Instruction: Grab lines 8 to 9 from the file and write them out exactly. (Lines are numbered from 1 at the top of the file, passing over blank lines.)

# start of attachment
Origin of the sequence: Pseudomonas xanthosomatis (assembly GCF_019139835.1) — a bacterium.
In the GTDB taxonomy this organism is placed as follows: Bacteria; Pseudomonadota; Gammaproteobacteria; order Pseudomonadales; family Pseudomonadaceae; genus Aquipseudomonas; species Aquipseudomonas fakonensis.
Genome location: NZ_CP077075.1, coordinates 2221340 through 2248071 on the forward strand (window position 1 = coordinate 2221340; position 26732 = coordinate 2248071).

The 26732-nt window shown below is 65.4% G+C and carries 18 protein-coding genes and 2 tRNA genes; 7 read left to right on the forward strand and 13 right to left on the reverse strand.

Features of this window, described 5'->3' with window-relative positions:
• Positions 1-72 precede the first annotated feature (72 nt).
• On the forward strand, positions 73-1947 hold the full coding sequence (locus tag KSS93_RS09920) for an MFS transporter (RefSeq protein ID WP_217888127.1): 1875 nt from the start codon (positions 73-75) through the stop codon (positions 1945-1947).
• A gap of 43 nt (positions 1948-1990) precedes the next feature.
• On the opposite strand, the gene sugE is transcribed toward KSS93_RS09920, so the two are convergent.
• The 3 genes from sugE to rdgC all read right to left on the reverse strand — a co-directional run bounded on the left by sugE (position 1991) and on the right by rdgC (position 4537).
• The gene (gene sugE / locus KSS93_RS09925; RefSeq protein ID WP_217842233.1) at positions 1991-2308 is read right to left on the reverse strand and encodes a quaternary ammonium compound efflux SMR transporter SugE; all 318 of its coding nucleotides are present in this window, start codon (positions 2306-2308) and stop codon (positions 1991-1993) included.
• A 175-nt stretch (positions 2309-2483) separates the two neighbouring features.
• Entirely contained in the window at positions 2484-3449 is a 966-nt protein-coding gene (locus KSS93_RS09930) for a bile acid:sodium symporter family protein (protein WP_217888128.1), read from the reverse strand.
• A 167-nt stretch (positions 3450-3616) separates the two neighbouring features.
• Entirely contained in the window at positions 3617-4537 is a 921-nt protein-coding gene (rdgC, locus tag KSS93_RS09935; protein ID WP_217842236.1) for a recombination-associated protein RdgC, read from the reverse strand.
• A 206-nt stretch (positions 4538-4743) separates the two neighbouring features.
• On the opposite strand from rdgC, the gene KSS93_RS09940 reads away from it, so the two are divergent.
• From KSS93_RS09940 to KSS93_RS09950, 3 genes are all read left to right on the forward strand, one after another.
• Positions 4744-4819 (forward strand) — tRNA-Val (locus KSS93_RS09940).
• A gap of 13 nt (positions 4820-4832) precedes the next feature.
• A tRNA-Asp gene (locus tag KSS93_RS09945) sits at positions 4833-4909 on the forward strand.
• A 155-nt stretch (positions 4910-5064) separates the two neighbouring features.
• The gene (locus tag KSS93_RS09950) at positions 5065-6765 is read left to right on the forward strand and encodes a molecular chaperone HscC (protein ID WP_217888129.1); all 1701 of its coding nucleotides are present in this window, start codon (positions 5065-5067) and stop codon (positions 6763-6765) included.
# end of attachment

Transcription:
• A gap of 43 nt (positions 1948-1990) precedes the next feature.
• On the opposite strand, the gene sugE is transcribed toward KSS93_RS09920, so the two are convergent.